Pakistan to ‘completely review’ ties with US
NATO helicopters allegedly fired on a checkpoint in northwest Pakistan’s Mohmand tribal area near the Afghan border.
The decision to review relations was taken at an urgent meeting of Pakistan’s government defense committee with the participation of Prime Minister Yousuf Raza Gilani and top military and government leaders.
In a statement, officials said “the government will revisit and undertake a complete review of all programs, activities and co-operative arrangements with US/NATO/ISAF, including diplomatic, political, military and intelligence.”
Islamabad condemned what it called an “unprovoked attack” by NATO helicopters. The statement called for “strong and urgent action against those responsible for this aggression.”
Pakistan’s foreign minister, Hina Rabbani Khar, has told US Secretary of State Hillary Clinton that the incident has negated progress in improving the tattered alliance between the US and her country. AP quoted Khar as saying the attack was unacceptable and showed complete disregard for human life. She added that it had provoked rage among Pakistan’s citizens.
For her part, Clinton expressed sympathy over the incident and promised the US would work together with Pakistan as NATO conducts an investigation into the incident. NATO has not officially claimed any responsibility so far.
NATO Secretary-General Anders Fogh Rasmussen has expressed his condolences, calling what happened on the border a tragic accident, Interfax reports. He said he had written to the Pakistani prime minister saying the deaths of Pakistan’s soldiers are as tragic and unacceptable as losses among the Afghan or international coalition.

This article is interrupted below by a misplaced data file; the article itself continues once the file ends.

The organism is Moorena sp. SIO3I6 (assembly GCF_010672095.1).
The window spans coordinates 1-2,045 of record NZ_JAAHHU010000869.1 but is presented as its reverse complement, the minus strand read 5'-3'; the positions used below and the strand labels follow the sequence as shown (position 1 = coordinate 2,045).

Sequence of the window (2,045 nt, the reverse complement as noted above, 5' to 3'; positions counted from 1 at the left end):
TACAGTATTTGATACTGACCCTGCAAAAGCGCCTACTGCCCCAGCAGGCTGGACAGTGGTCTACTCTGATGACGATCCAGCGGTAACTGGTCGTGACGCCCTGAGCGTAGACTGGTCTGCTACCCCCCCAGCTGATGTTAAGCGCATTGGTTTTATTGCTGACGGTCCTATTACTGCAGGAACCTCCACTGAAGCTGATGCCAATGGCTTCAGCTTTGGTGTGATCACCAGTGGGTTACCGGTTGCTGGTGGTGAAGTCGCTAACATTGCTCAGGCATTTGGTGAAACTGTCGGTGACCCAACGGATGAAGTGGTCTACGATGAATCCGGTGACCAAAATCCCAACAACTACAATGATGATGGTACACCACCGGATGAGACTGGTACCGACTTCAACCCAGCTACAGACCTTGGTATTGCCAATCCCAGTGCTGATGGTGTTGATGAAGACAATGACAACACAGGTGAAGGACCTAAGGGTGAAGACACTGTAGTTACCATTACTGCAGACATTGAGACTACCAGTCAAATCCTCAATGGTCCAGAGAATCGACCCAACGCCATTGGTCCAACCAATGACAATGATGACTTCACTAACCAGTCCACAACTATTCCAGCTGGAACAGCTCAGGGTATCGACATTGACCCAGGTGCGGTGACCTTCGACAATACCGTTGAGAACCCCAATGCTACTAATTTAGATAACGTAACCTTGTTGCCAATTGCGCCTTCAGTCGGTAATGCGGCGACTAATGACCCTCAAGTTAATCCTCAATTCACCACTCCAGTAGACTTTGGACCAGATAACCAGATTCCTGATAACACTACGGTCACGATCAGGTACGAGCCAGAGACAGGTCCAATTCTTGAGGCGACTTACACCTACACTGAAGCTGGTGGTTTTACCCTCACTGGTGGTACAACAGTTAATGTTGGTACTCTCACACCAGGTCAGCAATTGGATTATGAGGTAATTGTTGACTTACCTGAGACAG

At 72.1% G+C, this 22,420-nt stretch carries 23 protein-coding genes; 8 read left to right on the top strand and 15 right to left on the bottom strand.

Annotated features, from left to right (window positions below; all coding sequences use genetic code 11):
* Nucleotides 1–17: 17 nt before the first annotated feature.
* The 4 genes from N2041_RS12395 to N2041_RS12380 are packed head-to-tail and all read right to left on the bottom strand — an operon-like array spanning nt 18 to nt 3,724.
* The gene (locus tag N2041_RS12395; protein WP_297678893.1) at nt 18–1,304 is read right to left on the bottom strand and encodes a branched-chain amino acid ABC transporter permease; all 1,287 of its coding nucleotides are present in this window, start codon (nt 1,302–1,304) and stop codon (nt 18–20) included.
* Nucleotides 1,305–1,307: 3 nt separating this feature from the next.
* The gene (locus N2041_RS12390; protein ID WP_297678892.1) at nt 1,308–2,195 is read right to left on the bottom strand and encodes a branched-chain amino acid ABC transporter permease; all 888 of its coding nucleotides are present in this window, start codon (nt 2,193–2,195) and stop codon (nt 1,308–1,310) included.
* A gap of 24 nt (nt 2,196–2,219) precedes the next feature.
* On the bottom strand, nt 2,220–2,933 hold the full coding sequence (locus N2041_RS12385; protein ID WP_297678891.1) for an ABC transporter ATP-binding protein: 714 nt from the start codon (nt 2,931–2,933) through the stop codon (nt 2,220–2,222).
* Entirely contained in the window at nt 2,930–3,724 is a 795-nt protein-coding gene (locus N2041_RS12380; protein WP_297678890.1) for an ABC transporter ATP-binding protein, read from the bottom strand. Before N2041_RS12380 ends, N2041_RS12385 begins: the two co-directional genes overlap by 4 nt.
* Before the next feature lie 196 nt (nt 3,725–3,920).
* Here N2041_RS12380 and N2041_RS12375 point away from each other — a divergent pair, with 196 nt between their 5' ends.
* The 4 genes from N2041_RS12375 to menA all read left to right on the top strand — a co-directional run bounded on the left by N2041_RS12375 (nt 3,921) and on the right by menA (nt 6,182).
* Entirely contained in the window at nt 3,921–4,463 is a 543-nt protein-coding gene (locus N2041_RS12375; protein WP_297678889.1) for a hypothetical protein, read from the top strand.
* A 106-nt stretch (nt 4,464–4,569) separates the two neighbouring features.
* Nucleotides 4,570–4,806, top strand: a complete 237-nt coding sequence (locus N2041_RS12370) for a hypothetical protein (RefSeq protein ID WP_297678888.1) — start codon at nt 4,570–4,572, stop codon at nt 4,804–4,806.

Pakistan has cut a key NATO supply route to Afghanistan in the wake of the strike. Islamabad has also demanded that the US Air Force abandon Shamsi military airbase in Belujistan within 15 days in an official memorandum of the defense committee headed by Pakistan’s prime minister.
Pakistani truck drivers carrying supplies to NATO troops in Afghanistan say they are now worried about militant attacks following the border closure. Nearly 300 trucks were stranded at the country’s two Afghan border crossings on Sunday after Islamabad decided to block the coalition’s supplies. Drivers say they hardly slept all night, fearing possible attacks. Suspected militants destroyed about 150 trucks a year ago after Pakistan closed the Torkham crossing for about 10 days following a similar incident.
The 24 soldiers killed in the assault were buried on Sunday, with a prayer ceremony for the deceased at the headquarters of the regional command in Peshawar being televised. The coffins were draped in green and white Pakistani flags. Two officers were reported to be among the dead.
About 500 members of Jamaat-e-Islami – Pakistan’s most influential religious party – staged a protest, yelling “Down with America” and “Jihad is the only answer to America”, Reuters reports. The rally took place in the Mohmand tribal area where the attack occurred.
“They attacked our post and killed soldiers while they were asleep without any reason,” a senior Pakistani officer told Reuters.
Around 40 troops were stationed at the outposts at the time of the attack, military sources said.